For people interested in normal brain function, the eighth meeting of the Society for Neuroscience, held recently in St Louis, presented an exciting array of discoveries. Investigators reported new information about anatomic asymmetries of the language areas of the brain and about processing of sight, language, and hearing. A summary of some of the work done with humans and nonhuman primates follows.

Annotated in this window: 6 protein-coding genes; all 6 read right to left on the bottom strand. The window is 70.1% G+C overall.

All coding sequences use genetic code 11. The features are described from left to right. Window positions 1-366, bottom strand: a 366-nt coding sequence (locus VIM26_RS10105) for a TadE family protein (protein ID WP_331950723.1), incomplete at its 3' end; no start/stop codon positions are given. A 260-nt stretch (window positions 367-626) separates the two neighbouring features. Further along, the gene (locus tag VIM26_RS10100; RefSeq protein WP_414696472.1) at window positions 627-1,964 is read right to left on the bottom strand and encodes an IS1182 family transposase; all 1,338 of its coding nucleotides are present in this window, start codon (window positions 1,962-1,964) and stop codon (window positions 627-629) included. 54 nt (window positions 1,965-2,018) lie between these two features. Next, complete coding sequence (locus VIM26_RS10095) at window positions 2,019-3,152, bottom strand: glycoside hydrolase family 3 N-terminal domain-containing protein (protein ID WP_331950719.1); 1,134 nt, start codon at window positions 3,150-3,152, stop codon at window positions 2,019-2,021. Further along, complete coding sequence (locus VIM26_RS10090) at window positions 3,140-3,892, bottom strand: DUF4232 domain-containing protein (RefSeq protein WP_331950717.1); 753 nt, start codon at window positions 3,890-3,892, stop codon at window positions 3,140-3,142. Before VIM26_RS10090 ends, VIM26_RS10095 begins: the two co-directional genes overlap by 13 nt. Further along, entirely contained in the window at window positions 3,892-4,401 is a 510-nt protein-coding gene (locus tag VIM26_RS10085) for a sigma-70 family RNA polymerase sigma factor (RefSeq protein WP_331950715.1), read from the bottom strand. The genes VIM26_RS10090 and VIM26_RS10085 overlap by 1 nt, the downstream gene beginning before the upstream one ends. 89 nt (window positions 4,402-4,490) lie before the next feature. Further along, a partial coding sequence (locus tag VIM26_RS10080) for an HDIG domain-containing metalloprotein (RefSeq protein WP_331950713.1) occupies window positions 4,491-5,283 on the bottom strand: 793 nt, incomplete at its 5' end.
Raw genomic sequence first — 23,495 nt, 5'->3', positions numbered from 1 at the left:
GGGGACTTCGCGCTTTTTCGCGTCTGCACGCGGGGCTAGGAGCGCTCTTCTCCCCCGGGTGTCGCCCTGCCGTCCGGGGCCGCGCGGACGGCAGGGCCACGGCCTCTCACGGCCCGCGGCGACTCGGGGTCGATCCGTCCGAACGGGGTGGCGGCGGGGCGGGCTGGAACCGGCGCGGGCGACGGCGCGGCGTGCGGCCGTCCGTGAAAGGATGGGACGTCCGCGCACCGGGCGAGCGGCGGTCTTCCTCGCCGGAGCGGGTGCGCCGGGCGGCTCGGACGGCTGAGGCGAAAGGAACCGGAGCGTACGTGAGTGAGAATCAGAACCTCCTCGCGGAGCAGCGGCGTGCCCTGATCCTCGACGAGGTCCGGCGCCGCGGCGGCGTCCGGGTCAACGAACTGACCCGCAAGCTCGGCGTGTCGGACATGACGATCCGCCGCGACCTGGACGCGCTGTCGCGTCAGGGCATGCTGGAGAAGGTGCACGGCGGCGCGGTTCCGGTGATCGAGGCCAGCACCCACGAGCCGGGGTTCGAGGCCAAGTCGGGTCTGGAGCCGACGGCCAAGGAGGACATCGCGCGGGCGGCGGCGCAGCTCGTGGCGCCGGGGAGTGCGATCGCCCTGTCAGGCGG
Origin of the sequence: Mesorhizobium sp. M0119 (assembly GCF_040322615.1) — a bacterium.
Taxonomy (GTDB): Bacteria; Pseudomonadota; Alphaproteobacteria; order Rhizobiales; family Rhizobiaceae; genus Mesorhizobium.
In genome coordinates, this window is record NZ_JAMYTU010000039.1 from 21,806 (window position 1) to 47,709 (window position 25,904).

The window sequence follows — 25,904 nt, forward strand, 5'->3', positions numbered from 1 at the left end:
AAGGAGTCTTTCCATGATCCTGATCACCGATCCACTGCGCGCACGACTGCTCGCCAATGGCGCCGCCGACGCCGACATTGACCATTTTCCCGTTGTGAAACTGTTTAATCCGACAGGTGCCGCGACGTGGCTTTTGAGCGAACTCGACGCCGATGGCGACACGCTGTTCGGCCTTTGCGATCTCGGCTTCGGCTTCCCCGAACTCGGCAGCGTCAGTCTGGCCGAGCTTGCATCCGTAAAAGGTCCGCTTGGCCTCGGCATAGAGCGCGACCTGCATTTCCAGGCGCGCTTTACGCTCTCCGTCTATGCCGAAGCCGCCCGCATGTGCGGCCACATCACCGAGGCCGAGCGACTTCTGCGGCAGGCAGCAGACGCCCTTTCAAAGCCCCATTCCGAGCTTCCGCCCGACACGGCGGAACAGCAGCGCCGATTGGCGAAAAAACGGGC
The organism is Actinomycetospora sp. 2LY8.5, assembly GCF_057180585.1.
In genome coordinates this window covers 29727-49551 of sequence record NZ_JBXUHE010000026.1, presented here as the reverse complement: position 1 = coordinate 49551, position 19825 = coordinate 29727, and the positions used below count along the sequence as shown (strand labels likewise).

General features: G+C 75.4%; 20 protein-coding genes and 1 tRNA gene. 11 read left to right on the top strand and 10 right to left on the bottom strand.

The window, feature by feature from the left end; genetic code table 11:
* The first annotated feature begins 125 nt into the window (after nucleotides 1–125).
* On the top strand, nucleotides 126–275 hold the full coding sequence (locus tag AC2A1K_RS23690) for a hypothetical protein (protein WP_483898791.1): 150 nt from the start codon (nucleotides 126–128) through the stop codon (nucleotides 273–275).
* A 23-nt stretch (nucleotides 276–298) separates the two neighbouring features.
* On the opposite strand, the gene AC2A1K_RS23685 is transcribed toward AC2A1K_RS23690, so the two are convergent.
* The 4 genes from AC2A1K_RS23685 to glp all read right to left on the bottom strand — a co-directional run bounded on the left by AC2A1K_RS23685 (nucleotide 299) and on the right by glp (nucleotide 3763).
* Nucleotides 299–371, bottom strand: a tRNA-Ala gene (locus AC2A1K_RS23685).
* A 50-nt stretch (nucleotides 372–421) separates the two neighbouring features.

Speaking and Hearing
Electroencephalography has been used recently to dissect the processes of speech and hearing. In both cases, investigators have found obvious changes in the EEG that are message-specific.Speech. Electrical impulses were recorded from the left hemisphere in the Broca-Wernicke's area, the major speech center of the brain, during the second that preceded vocalization of short, simple words or nonsense syllables such as "yes," "no," "eight," "ate," and "oot." Each recording was stored in a computer, and recordings from 50 vocalizations were then combined to produce